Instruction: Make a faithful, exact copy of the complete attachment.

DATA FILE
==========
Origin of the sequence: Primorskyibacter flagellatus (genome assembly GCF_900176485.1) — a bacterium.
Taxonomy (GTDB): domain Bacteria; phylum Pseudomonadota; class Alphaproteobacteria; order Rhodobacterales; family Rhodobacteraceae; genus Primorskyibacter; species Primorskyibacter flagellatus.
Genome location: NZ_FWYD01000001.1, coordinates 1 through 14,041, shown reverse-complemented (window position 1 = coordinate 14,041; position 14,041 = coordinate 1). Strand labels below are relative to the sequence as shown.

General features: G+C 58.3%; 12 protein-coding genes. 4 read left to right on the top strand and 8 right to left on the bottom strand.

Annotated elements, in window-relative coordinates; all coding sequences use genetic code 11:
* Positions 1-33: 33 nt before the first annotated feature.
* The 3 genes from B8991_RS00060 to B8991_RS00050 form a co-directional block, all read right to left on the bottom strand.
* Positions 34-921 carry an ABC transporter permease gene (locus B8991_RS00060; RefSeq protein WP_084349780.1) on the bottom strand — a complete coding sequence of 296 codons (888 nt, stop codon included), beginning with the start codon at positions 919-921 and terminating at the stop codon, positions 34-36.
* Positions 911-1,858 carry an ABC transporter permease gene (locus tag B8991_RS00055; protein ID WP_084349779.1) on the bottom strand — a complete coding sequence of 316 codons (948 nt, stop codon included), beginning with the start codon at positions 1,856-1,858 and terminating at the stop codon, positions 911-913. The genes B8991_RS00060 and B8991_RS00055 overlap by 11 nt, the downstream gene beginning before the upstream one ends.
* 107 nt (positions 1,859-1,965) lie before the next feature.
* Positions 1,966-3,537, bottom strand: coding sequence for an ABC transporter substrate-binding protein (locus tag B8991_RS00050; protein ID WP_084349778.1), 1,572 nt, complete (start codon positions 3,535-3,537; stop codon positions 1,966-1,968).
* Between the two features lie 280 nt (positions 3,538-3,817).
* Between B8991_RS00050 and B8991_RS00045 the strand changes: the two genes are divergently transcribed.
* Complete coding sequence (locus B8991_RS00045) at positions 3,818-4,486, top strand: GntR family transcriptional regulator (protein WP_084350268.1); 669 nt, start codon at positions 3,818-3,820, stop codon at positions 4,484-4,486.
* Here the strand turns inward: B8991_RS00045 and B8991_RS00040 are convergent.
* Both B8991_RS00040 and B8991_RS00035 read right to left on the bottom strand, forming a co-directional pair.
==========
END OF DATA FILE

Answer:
Origin of the sequence: Primorskyibacter flagellatus (genome assembly GCF_900176485.1) — a bacterium.
Taxonomy (GTDB): domain Bacteria; phylum Pseudomonadota; class Alphaproteobacteria; order Rhodobacterales; family Rhodobacteraceae; genus Primorskyibacter; species Primorskyibacter flagellatus.
Genome location: NZ_FWYD01000001.1, coordinates 1 through 14,041, shown reverse-complemented (window position 1 = coordinate 14,041; position 14,041 = coordinate 1). Strand labels below are relative to the sequence as shown.

General features: G+C 58.3%; 12 protein-coding genes. 4 read left to right on the top strand and 8 right to left on the bottom strand.

Annotated elements, in window-relative coordinates; all coding sequences use genetic code 11:
* Positions 1-33: 33 nt before the first annotated feature.
* The 3 genes from B8991_RS00060 to B8991_RS00050 form a co-directional block, all read right to left on the bottom strand.
* Positions 34-921 carry an ABC transporter permease gene (locus B8991_RS00060; RefSeq protein WP_084349780.1) on the bottom strand — a complete coding sequence of 296 codons (888 nt, stop codon included), beginning with the start codon at positions 919-921 and terminating at the stop codon, positions 34-36.
* Positions 911-1,858 carry an ABC transporter permease gene (locus tag B8991_RS00055; protein ID WP_084349779.1) on the bottom strand — a complete coding sequence of 316 codons (948 nt, stop codon included), beginning with the start codon at positions 1,856-1,858 and terminating at the stop codon, positions 911-913. The genes B8991_RS00060 and B8991_RS00055 overlap by 11 nt, the downstream gene beginning before the upstream one ends.
* 107 nt (positions 1,859-1,965) lie before the next feature.
* Positions 1,966-3,537, bottom strand: coding sequence for an ABC transporter substrate-binding protein (locus tag B8991_RS00050; protein ID WP_084349778.1), 1,572 nt, complete (start codon positions 3,535-3,537; stop codon positions 1,966-1,968).
* Between the two features lie 280 nt (positions 3,538-3,817).
* Between B8991_RS00050 and B8991_RS00045 the strand changes: the two genes are divergently transcribed.
* Complete coding sequence (locus B8991_RS00045) at positions 3,818-4,486, top strand: GntR family transcriptional regulator (protein WP_084350268.1); 669 nt, start codon at positions 3,818-3,820, stop codon at positions 4,484-4,486.
* Here the strand turns inward: B8991_RS00045 and B8991_RS00040 are convergent.
* Both B8991_RS00040 and B8991_RS00035 read right to left on the bottom strand, forming a co-directional pair.